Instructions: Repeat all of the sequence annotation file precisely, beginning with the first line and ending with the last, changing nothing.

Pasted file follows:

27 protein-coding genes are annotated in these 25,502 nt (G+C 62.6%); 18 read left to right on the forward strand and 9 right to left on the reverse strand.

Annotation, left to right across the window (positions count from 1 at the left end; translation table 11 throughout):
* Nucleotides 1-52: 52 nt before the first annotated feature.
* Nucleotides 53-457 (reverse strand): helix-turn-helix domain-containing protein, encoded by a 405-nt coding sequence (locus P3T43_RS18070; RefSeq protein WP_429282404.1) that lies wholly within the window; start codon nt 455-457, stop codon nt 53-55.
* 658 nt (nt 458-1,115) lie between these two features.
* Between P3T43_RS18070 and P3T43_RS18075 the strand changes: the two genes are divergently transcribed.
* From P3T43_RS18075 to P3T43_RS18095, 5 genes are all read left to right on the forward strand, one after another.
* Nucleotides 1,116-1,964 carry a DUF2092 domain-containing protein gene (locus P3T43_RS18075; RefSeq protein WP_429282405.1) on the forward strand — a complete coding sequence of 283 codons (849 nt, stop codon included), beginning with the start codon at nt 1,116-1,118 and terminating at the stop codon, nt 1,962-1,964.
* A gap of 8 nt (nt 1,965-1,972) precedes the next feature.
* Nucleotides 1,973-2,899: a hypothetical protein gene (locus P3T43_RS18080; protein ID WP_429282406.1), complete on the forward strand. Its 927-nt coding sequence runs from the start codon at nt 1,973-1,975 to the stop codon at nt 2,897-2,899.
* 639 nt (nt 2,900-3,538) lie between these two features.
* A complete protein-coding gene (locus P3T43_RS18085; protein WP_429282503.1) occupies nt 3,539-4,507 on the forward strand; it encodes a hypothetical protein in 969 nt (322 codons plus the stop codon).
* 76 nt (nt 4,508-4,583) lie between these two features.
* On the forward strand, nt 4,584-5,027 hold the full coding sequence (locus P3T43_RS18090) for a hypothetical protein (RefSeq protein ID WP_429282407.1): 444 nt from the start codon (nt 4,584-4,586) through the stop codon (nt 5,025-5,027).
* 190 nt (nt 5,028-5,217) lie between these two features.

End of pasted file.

27 protein-coding genes are annotated in these 25,502 nt (G+C 62.6%); 18 read left to right on the forward strand and 9 right to left on the reverse strand.

Annotation, left to right across the window (positions count from 1 at the left end; translation table 11 throughout):
* Nucleotides 1-52: 52 nt before the first annotated feature.
* Nucleotides 53-457 (reverse strand): helix-turn-helix domain-containing protein, encoded by a 405-nt coding sequence (locus P3T43_RS18070; RefSeq protein WP_429282404.1) that lies wholly within the window; start codon nt 455-457, stop codon nt 53-55.
* 658 nt (nt 458-1,115) lie between these two features.
* Between P3T43_RS18070 and P3T43_RS18075 the strand changes: the two genes are divergently transcribed.
* From P3T43_RS18075 to P3T43_RS18095, 5 genes are all read left to right on the forward strand, one after another.
* Nucleotides 1,116-1,964 carry a DUF2092 domain-containing protein gene (locus P3T43_RS18075; RefSeq protein WP_429282405.1) on the forward strand — a complete coding sequence of 283 codons (849 nt, stop codon included), beginning with the start codon at nt 1,116-1,118 and terminating at the stop codon, nt 1,962-1,964.
* A gap of 8 nt (nt 1,965-1,972) precedes the next feature.
* Nucleotides 1,973-2,899: a hypothetical protein gene (locus P3T43_RS18080; protein ID WP_429282406.1), complete on the forward strand. Its 927-nt coding sequence runs from the start codon at nt 1,973-1,975 to the stop codon at nt 2,897-2,899.
* 639 nt (nt 2,900-3,538) lie between these two features.
* A complete protein-coding gene (locus P3T43_RS18085; protein WP_429282503.1) occupies nt 3,539-4,507 on the forward strand; it encodes a hypothetical protein in 969 nt (322 codons plus the stop codon).
* 76 nt (nt 4,508-4,583) lie between these two features.
* On the forward strand, nt 4,584-5,027 hold the full coding sequence (locus P3T43_RS18090) for a hypothetical protein (RefSeq protein ID WP_429282407.1): 444 nt from the start codon (nt 4,584-4,586) through the stop codon (nt 5,025-5,027).
* 190 nt (nt 5,028-5,217) lie between these two features.